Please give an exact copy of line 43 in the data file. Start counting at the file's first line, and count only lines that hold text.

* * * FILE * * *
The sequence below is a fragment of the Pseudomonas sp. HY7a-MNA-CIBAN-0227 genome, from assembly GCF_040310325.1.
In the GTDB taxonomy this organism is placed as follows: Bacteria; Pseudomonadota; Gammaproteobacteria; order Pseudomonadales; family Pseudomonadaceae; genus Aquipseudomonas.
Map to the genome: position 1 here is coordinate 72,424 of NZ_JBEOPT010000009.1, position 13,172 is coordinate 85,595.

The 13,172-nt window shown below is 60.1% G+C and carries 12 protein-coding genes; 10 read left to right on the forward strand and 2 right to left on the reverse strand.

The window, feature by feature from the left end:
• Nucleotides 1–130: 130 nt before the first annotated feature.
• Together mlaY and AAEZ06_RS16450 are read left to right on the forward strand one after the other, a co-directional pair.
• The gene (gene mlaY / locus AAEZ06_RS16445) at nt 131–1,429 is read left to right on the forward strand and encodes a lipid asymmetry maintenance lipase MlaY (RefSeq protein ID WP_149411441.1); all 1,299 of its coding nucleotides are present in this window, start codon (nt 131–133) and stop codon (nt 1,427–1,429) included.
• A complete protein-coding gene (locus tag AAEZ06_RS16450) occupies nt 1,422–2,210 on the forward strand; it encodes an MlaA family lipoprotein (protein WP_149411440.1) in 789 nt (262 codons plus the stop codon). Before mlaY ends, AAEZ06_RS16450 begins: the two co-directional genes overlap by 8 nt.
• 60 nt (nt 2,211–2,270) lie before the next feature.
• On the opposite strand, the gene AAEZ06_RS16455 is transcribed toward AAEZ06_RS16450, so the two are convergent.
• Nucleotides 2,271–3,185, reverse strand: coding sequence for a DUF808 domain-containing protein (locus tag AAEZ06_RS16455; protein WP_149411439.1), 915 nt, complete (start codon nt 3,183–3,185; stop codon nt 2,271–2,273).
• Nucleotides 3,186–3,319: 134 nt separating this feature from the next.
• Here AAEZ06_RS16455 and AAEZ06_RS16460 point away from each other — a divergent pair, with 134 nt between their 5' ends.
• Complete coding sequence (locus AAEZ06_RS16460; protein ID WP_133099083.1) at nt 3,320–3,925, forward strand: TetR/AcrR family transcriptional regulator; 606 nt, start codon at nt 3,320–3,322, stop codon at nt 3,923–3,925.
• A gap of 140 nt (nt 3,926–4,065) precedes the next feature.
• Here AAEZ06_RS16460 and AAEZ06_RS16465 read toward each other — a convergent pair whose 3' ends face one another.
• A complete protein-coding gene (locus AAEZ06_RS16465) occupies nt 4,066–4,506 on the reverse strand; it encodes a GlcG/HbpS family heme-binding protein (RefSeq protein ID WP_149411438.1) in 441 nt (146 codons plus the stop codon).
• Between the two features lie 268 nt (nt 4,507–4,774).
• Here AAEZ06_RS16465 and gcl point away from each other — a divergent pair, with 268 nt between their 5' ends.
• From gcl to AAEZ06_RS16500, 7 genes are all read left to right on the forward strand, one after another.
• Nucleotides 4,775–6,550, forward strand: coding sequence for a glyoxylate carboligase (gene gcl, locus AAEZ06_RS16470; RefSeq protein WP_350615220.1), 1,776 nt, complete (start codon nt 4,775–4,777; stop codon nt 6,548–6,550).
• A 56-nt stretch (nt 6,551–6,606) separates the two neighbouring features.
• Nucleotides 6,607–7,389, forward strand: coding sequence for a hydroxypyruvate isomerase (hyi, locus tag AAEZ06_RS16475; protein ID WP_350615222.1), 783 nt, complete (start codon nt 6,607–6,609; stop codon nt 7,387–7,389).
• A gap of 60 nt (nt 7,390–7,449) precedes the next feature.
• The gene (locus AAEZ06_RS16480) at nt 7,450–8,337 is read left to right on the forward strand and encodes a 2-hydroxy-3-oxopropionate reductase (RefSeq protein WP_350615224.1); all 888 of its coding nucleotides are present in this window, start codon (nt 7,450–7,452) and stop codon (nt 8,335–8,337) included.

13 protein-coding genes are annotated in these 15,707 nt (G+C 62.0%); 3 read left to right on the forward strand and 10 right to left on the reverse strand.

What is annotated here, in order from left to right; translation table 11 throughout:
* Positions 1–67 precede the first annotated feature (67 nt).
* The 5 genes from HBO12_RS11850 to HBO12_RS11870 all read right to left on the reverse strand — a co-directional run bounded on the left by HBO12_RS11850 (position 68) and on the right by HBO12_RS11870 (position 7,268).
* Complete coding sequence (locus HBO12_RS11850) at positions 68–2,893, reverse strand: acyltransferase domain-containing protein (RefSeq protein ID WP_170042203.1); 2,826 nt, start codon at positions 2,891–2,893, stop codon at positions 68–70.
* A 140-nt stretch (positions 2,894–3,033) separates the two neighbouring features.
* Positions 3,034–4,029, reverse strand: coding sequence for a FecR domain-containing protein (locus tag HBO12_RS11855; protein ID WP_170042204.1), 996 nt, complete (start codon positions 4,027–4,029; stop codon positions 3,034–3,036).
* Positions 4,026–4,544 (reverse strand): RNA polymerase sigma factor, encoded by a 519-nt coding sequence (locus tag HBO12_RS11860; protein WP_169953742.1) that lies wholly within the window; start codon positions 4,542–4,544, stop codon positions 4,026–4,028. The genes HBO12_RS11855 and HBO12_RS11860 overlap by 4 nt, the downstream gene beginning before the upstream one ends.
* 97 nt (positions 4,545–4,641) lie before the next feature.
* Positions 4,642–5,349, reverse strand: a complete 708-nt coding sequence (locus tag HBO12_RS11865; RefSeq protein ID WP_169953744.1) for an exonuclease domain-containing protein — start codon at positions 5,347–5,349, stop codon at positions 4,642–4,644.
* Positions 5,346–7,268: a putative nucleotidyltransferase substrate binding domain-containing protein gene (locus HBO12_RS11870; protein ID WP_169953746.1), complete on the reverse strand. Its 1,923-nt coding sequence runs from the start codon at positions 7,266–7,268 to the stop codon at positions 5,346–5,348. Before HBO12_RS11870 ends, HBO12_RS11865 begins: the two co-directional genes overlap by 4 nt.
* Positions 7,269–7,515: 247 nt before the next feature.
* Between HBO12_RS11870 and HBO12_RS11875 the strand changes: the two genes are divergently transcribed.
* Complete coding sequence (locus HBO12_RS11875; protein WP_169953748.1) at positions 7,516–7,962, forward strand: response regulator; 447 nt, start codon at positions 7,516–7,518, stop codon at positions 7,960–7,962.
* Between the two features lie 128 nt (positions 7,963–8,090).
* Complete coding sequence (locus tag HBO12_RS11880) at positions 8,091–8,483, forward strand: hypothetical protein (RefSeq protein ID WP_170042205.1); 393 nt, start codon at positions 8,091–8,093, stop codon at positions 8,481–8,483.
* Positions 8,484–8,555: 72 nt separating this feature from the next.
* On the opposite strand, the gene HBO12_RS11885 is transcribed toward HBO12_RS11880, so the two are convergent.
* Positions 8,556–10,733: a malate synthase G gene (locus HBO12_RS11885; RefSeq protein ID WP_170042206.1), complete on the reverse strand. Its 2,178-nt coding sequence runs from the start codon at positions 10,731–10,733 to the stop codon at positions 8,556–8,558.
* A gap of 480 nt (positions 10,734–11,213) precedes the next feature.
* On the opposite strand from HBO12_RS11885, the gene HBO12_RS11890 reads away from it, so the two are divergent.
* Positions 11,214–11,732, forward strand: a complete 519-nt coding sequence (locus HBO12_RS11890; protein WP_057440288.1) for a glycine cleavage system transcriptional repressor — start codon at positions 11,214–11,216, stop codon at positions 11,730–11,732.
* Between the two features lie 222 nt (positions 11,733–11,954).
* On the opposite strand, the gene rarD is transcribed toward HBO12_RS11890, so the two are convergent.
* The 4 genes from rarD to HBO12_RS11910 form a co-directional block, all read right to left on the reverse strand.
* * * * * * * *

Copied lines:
* Positions 8,484–8,555: 72 nt separating this feature from the next.